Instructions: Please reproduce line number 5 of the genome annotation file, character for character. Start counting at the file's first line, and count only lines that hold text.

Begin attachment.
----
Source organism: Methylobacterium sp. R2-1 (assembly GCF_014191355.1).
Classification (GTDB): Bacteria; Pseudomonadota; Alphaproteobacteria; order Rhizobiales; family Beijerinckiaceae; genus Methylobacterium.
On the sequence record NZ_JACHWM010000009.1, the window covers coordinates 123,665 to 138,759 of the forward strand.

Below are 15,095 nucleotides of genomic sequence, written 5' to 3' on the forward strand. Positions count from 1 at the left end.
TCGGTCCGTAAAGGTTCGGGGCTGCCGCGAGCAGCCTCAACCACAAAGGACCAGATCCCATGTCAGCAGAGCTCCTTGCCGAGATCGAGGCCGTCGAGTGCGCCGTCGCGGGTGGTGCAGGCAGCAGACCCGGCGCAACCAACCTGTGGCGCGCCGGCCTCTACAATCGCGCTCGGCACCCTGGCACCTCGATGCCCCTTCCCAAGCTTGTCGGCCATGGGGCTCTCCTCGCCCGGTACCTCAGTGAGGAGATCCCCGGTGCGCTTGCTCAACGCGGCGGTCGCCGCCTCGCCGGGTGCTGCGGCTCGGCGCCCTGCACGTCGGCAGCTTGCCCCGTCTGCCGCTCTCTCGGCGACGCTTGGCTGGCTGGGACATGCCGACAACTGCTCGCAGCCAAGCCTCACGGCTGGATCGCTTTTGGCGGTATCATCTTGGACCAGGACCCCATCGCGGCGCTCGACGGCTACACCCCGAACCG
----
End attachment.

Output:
TCGGTCCGTAAAGGTTCGGGGCTGCCGCGAGCAGCCTCAACCACAAAGGACCAGATCCCATGTCAGCAGAGCTCCTTGCCGAGATCGAGGCCGTCGAGTGCGCCGTCGCGGGTGGTGCAGGCAGCAGACCCGGCGCAACCAACCTGTGGCGCGCCGGCCTCTACAATCGCGCTCGGCACCCTGGCACCTCGATGCCCCTTCCCAAGCTTGTCGGCCATGGGGCTCTCCTCGCCCGGTACCTCAGTGAGGAGATCCCCGGTGCGCTTGCTCAACGCGGCGGTCGCCGCCTCGCCGGGTGCTGCGGCTCGGCGCCCTGCACGTCGGCAGCTTGCCCCGTCTGCCGCTCTCTCGGCGACGCTTGGCTGGCTGGGACATGCCGACAACTGCTCGCAGCCAAGCCTCACGGCTGGATCGCTTTTGGCGGTATCATCTTGGACCAGGACCCCATCGCGGCGCTCGACGGCTACACCCCGAACCG